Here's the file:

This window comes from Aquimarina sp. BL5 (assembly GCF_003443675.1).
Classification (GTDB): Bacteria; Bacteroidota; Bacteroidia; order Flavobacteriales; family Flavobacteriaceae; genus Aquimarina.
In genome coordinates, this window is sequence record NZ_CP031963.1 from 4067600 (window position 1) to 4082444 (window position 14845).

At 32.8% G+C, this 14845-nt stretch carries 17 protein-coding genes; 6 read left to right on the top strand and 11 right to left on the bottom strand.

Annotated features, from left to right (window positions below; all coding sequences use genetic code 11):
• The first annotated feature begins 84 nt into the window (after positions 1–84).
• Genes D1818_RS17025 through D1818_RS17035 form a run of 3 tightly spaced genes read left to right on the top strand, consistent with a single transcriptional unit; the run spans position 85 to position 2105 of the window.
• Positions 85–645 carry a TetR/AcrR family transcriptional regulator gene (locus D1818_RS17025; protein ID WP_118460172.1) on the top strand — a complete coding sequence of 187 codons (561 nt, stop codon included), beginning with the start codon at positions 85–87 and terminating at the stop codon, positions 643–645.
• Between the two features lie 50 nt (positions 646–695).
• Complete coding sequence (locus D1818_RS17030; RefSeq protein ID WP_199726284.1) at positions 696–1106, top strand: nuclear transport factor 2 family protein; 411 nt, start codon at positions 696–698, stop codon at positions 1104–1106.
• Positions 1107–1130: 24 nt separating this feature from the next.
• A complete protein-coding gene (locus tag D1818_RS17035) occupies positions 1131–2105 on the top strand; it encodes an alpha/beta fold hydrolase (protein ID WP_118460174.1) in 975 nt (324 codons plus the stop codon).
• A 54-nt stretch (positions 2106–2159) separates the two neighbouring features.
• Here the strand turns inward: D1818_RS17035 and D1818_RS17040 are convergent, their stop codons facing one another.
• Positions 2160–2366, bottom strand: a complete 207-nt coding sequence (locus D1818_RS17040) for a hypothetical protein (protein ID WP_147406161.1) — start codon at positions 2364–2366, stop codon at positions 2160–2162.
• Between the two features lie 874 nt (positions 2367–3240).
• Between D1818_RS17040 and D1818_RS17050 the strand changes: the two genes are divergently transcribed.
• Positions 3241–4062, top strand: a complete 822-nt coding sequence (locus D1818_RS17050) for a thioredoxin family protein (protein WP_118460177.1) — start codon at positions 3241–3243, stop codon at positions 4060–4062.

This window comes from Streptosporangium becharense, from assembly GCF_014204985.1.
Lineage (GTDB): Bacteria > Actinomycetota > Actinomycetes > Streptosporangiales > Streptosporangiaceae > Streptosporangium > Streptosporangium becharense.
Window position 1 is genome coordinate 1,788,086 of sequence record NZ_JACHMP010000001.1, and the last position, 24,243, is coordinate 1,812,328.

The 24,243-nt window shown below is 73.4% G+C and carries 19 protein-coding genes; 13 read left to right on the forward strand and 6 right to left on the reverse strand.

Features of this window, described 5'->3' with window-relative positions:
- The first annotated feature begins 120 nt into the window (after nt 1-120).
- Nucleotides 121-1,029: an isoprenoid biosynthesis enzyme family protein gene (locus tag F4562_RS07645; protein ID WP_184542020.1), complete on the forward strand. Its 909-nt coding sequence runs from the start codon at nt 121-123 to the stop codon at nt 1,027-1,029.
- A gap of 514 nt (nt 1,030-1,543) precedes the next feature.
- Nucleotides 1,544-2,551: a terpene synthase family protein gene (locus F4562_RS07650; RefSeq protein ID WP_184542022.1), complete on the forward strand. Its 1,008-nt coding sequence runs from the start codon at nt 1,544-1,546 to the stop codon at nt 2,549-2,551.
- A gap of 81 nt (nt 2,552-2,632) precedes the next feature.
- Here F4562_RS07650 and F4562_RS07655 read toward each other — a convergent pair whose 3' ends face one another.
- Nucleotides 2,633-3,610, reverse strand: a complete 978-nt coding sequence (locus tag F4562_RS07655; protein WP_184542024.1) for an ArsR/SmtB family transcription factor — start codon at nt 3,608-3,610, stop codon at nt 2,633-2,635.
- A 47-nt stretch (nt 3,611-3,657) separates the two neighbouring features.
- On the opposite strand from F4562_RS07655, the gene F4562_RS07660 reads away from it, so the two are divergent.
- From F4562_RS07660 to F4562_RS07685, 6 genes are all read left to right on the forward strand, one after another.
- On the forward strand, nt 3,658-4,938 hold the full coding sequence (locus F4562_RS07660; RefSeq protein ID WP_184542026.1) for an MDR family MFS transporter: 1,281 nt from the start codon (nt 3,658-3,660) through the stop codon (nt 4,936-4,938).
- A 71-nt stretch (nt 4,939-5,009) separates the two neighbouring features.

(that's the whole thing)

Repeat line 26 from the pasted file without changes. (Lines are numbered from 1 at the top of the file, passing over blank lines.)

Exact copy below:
- A gap of 514 nt (nt 1,030-1,543) precedes the next feature.